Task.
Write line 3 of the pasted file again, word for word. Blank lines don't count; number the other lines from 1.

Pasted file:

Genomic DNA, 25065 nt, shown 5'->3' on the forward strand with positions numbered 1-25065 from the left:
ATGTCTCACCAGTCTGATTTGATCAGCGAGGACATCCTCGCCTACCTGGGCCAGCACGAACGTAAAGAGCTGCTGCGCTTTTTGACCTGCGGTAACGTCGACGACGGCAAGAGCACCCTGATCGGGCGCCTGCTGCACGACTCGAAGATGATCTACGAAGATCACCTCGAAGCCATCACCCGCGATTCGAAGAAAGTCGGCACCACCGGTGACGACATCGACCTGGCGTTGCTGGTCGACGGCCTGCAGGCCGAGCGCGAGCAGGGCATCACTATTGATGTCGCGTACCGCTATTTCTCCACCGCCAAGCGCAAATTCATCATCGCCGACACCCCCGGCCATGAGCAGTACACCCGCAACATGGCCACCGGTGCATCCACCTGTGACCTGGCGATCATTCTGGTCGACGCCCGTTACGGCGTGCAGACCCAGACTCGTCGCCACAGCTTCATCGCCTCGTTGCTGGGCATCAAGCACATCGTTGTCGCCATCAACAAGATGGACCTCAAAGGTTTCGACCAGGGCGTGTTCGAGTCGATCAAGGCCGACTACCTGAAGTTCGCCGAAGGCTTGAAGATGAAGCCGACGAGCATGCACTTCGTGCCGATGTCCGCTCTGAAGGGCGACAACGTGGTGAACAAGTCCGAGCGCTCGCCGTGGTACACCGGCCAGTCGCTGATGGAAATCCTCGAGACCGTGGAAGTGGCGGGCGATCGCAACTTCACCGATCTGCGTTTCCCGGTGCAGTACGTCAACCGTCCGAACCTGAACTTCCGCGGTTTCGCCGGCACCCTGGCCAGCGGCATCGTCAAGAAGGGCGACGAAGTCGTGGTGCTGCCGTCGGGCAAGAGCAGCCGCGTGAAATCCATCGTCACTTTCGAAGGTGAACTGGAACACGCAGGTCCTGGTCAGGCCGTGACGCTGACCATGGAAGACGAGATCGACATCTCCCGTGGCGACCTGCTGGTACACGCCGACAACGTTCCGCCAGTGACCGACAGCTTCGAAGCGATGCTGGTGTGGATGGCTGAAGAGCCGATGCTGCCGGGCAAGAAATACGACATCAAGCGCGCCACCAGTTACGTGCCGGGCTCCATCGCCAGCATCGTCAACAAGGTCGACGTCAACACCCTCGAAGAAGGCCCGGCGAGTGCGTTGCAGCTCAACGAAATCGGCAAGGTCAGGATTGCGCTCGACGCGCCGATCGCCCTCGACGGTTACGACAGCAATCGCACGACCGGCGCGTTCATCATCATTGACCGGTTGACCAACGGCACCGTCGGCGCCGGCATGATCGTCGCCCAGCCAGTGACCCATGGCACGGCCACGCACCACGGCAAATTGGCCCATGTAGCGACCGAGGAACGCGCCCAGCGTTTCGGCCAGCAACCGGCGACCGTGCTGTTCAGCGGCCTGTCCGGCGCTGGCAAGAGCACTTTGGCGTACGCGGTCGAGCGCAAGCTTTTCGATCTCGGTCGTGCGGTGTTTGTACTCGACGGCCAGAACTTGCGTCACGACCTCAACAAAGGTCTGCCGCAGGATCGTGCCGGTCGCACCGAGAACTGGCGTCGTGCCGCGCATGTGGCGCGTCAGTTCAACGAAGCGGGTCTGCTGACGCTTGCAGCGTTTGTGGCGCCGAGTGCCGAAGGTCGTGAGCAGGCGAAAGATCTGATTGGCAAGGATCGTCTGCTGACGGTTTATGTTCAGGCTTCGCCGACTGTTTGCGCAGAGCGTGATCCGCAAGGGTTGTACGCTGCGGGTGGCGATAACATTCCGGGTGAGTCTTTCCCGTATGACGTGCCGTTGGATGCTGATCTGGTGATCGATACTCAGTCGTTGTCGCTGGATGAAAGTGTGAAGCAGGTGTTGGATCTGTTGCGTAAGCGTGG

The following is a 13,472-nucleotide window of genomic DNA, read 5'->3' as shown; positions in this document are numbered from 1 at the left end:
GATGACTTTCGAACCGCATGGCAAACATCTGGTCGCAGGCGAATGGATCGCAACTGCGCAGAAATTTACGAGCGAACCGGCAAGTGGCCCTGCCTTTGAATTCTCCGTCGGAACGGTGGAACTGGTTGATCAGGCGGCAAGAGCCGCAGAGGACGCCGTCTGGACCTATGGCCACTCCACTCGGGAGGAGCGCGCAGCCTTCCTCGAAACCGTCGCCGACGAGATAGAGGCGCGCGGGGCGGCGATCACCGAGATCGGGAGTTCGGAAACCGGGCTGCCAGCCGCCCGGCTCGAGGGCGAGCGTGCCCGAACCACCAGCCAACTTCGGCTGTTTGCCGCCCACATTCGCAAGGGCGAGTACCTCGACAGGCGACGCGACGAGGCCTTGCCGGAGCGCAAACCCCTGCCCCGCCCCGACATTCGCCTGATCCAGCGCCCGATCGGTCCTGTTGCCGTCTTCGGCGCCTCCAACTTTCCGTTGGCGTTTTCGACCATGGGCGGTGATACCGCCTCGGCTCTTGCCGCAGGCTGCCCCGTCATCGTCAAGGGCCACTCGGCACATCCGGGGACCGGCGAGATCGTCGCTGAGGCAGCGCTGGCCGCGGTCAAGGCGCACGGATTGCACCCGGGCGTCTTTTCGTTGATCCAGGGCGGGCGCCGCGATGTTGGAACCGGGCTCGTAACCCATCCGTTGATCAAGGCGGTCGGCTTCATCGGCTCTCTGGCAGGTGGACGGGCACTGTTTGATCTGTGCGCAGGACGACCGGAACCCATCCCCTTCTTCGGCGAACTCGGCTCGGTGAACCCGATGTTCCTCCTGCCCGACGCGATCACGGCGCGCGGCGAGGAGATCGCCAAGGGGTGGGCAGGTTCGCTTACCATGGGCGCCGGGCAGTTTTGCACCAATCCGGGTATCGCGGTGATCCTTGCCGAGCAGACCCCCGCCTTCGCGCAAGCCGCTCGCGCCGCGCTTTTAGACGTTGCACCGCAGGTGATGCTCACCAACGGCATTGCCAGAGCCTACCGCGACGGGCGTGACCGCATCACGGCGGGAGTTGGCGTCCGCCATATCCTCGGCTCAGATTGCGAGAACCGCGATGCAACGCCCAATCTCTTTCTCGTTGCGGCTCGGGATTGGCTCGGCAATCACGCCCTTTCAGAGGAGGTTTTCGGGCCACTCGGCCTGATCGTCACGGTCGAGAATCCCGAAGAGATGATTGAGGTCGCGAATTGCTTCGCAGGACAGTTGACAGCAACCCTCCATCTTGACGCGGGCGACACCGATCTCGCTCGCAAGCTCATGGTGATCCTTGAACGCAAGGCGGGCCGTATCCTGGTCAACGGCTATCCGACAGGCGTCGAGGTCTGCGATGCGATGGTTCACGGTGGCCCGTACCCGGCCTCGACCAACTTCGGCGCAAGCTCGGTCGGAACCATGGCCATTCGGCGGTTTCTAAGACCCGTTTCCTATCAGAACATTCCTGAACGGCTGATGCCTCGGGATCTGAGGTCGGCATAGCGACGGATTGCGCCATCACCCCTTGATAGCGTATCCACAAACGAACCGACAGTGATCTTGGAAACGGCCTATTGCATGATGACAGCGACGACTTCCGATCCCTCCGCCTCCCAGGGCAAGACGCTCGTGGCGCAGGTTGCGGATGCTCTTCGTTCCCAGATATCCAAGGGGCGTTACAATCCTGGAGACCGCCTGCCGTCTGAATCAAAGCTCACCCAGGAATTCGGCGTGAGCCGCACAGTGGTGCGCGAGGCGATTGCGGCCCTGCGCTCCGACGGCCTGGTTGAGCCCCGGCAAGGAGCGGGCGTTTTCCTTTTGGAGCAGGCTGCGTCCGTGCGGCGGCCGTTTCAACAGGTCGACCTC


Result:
The following is a 13,472-nucleotide window of genomic DNA, read 5'->3' as shown; positions in this document are numbered from 1 at the left end: